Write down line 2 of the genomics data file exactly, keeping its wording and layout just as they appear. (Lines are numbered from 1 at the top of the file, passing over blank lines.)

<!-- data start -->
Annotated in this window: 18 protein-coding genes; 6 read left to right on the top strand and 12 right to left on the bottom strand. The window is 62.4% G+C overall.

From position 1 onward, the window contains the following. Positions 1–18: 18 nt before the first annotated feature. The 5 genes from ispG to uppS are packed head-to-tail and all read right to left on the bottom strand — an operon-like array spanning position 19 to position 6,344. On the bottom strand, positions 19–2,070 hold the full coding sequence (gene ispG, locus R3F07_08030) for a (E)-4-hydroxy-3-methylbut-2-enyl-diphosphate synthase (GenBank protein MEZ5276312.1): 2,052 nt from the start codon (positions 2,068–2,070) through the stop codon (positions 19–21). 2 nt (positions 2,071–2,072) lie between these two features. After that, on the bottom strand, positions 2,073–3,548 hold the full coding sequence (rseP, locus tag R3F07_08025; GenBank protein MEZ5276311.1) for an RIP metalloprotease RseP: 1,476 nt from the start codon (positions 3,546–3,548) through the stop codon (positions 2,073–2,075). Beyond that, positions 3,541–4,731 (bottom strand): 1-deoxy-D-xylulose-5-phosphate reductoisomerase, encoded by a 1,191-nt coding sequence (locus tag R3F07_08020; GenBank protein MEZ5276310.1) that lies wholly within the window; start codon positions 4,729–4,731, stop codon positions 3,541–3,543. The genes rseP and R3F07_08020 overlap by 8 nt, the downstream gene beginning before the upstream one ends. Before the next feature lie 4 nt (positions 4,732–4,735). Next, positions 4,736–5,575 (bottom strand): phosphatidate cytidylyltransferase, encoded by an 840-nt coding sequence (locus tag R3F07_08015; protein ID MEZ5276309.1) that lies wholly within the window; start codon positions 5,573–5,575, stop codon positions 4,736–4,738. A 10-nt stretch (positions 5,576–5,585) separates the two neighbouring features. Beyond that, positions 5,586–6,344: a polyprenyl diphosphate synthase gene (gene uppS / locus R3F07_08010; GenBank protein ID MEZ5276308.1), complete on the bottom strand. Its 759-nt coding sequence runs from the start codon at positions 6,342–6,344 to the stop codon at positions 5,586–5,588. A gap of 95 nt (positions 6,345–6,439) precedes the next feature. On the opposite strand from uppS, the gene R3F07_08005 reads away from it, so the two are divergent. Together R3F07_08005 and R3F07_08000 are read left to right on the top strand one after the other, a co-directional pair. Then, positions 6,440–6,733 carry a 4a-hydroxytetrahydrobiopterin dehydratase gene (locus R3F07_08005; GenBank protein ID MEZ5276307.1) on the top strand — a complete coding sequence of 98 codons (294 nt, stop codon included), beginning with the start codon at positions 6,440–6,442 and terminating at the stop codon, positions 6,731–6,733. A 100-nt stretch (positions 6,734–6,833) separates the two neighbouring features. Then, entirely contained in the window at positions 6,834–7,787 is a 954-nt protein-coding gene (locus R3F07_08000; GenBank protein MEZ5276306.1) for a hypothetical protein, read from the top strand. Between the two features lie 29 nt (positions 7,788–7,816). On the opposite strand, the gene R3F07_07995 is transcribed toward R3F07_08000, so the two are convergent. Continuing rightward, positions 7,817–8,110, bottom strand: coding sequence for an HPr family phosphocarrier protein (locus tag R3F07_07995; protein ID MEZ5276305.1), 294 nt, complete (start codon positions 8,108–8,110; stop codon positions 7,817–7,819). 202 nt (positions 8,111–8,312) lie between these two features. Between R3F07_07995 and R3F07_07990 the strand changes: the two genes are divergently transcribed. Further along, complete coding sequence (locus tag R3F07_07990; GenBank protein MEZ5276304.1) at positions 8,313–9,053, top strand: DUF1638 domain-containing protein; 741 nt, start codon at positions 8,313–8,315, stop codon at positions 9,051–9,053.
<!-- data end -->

From position 1 onward, the window contains the following. Positions 1–18: 18 nt before the first annotated feature. The 5 genes from ispG to uppS are packed head-to-tail and all read right to left on the bottom strand — an operon-like array spanning position 19 to position 6,344. On the bottom strand, positions 19–2,070 hold the full coding sequence (gene ispG, locus R3F07_08030) for a (E)-4-hydroxy-3-methylbut-2-enyl-diphosphate synthase (GenBank protein MEZ5276312.1): 2,052 nt from the start codon (positions 2,068–2,070) through the stop codon (positions 19–21). 2 nt (positions 2,071–2,072) lie between these two features. After that, on the bottom strand, positions 2,073–3,548 hold the full coding sequence (rseP, locus tag R3F07_08025; GenBank protein MEZ5276311.1) for an RIP metalloprotease RseP: 1,476 nt from the start codon (positions 3,546–3,548) through the stop codon (positions 2,073–2,075). Beyond that, positions 3,541–4,731 (bottom strand): 1-deoxy-D-xylulose-5-phosphate reductoisomerase, encoded by a 1,191-nt coding sequence (locus tag R3F07_08020; GenBank protein MEZ5276310.1) that lies wholly within the window; start codon positions 4,729–4,731, stop codon positions 3,541–3,543. The genes rseP and R3F07_08020 overlap by 8 nt, the downstream gene beginning before the upstream one ends. Before the next feature lie 4 nt (positions 4,732–4,735). Next, positions 4,736–5,575 (bottom strand): phosphatidate cytidylyltransferase, encoded by an 840-nt coding sequence (locus tag R3F07_08015; protein ID MEZ5276309.1) that lies wholly within the window; start codon positions 5,573–5,575, stop codon positions 4,736–4,738. A 10-nt stretch (positions 5,576–5,585) separates the two neighbouring features. Beyond that, positions 5,586–6,344: a polyprenyl diphosphate synthase gene (gene uppS / locus R3F07_08010; GenBank protein ID MEZ5276308.1), complete on the bottom strand. Its 759-nt coding sequence runs from the start codon at positions 6,342–6,344 to the stop codon at positions 5,586–5,588. A gap of 95 nt (positions 6,345–6,439) precedes the next feature. On the opposite strand from uppS, the gene R3F07_08005 reads away from it, so the two are divergent. Together R3F07_08005 and R3F07_08000 are read left to right on the top strand one after the other, a co-directional pair. Then, positions 6,440–6,733 carry a 4a-hydroxytetrahydrobiopterin dehydratase gene (locus R3F07_08005; GenBank protein ID MEZ5276307.1) on the top strand — a complete coding sequence of 98 codons (294 nt, stop codon included), beginning with the start codon at positions 6,440–6,442 and terminating at the stop codon, positions 6,731–6,733. A 100-nt stretch (positions 6,734–6,833) separates the two neighbouring features. Then, entirely contained in the window at positions 6,834–7,787 is a 954-nt protein-coding gene (locus R3F07_08000; GenBank protein MEZ5276306.1) for a hypothetical protein, read from the top strand. Between the two features lie 29 nt (positions 7,788–7,816). On the opposite strand, the gene R3F07_07995 is transcribed toward R3F07_08000, so the two are convergent. Continuing rightward, positions 7,817–8,110, bottom strand: coding sequence for an HPr family phosphocarrier protein (locus tag R3F07_07995; protein ID MEZ5276305.1), 294 nt, complete (start codon positions 8,108–8,110; stop codon positions 7,817–7,819). 202 nt (positions 8,111–8,312) lie between these two features. Between R3F07_07995 and R3F07_07990 the strand changes: the two genes are divergently transcribed. Further along, complete coding sequence (locus tag R3F07_07990; GenBank protein MEZ5276304.1) at positions 8,313–9,053, top strand: DUF1638 domain-containing protein; 741 nt, start codon at positions 8,313–8,315, stop codon at positions 9,051–9,053.